This nice cover is by the hand of Helen Van Doorn-Morgan. We couldn’t find much about this illustrator, apart from her other nice covers: she was born in 1902 (Springfield, Ohio) and lived until 1986. Her designs for sheet music were almost exclusively for Forster Music Publisher (Chicago).

With her highly stylised covers Van Doorn-Morgan is a forerunner of American Art Deco in sheet music during the Thirties, as seen in the work of Ben Harris and his wife Georgette (‘Jorj‘). This style appeared in America a few years later than its European precursor (which strictly made its debut with the 1925 Exposition internationale des Arts décoratifs et industriels modernes in Paris). Perhaps this time lag partly explains why the American Deco sheet music covers are mostly nice and pleasantly decorative. Often, European Art Deco music illustrations are more dynamic and forceful, but also frivolous and lively. See for yourself in our various Art Deco illustrated sheet music

We wish you a nice and pleasant Sunday!

Les plus désespérés sont les chants les plus beaux…

This striking and rather dramatic cover was illustrated by Pol Rab who is known for the two cartoon doggies Ric et Rac, later the title of a children’s magazine. According to Hergé they were inspirational to the creation of Tintin’s Snowy (or if you prefer Milou). But one inevitably makes the link with the famous dogs for Black & White Whiskey.


The song Pars gets its full flavour of self-pity and tragedy through Yvonne George‘s rendition. She is known for having lived the bohemian life in Montparnasse in the 20s, and the (often amorous) attention she got from intellectuals and artists such as Robert Desnos, Erik Satie, Henri Jeanson, Jean Cocteau, Maurice de Vlaminck, Kees van Dongen…  At the age of 33 Yvonne George died of tuberculosis in Genua, ravaged by the excesses of alcohol and drugs. Listen and weep!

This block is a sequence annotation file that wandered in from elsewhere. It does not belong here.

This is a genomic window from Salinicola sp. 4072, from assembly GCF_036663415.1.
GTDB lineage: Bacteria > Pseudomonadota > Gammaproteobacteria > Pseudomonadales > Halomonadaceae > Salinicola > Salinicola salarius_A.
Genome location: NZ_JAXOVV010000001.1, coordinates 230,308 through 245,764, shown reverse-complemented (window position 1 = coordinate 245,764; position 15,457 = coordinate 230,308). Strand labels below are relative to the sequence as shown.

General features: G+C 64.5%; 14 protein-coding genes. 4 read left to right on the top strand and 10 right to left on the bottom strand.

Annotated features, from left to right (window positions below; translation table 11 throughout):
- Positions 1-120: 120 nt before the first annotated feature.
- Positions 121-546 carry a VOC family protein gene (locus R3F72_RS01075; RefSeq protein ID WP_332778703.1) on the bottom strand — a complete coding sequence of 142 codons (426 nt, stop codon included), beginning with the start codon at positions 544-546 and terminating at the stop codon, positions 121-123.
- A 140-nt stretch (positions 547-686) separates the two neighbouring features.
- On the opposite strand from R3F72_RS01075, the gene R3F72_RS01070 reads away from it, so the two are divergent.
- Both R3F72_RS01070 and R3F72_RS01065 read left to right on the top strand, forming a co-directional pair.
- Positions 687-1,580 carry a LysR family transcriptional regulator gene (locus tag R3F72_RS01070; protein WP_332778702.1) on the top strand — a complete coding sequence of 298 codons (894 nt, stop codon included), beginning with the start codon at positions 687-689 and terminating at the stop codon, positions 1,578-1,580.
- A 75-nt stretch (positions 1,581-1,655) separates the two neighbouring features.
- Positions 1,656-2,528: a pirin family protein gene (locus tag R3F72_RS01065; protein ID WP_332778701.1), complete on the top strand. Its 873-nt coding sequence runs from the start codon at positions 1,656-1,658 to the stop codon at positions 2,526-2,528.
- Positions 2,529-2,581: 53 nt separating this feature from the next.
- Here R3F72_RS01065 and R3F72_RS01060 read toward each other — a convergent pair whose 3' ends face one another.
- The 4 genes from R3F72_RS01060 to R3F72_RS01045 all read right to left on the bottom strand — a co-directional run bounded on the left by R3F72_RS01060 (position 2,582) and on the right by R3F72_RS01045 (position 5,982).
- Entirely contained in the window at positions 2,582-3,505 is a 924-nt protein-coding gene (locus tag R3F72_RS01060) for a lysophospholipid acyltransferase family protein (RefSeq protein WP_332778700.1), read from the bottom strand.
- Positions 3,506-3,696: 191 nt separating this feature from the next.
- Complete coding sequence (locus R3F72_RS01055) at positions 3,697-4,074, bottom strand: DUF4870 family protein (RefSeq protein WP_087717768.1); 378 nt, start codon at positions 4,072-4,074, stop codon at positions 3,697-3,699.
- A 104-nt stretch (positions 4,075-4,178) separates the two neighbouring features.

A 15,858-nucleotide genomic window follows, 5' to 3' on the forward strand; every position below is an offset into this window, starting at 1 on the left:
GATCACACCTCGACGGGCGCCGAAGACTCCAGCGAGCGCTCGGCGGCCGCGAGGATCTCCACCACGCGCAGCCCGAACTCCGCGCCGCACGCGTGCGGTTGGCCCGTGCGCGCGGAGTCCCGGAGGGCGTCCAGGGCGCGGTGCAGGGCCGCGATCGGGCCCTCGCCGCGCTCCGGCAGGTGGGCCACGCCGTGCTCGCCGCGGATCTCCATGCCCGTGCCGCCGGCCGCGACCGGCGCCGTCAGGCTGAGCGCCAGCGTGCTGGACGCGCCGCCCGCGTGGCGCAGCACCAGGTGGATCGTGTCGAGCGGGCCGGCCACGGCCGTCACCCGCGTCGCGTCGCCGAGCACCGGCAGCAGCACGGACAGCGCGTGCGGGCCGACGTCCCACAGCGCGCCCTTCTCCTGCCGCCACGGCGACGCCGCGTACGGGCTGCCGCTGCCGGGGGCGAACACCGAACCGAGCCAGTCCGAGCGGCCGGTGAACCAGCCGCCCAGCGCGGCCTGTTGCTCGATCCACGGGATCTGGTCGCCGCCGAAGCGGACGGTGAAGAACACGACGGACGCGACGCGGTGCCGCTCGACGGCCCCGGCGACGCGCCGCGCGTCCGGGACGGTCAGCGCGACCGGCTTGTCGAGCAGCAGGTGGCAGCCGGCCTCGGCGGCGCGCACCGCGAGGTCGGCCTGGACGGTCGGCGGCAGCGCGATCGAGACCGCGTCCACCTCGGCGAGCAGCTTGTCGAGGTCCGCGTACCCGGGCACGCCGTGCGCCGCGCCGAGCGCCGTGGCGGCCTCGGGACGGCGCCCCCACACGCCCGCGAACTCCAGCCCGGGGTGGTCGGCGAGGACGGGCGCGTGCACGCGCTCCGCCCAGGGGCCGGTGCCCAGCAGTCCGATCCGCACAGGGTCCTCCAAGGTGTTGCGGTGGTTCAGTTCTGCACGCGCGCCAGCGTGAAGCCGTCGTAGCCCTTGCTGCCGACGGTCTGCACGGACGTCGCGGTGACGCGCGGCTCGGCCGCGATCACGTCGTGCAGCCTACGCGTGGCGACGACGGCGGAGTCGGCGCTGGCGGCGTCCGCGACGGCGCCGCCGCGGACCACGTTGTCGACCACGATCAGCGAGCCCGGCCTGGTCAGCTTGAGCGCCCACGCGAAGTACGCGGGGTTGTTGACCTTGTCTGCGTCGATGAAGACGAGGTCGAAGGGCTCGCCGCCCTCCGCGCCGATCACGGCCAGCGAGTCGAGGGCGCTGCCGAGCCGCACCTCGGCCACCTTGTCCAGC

Pars sans te retourner
Pars sans te souvenir
Ni mes baisers ni mes étreintes
En ton cœur n’ont laissé d’ empreinte
Je n’ai pas su t’ aimer
Pas su te retenir
Pars sans un mot d’ adieu
Pars, laisse-moi souffrir
Le vent qui t’apporta t’emporte
Et dussé-je en mourir, qu’importe
Pars sans te retourner
Pars sans te souvenir

Portrait of Yvonne George, from a poster by Kees van Dongen
Yvonne George, poster designed by Kees van Dongen

Les plus désespérés sont les chants les plus beaux
Et j’en sais d’immortels qui sont de purs sanglots.

Alfred de Musset

Best are the songs most desperate in their woe —
Immortal ones, which are pure sobs I know.

Alfred de Musset translated by Emma Lazarus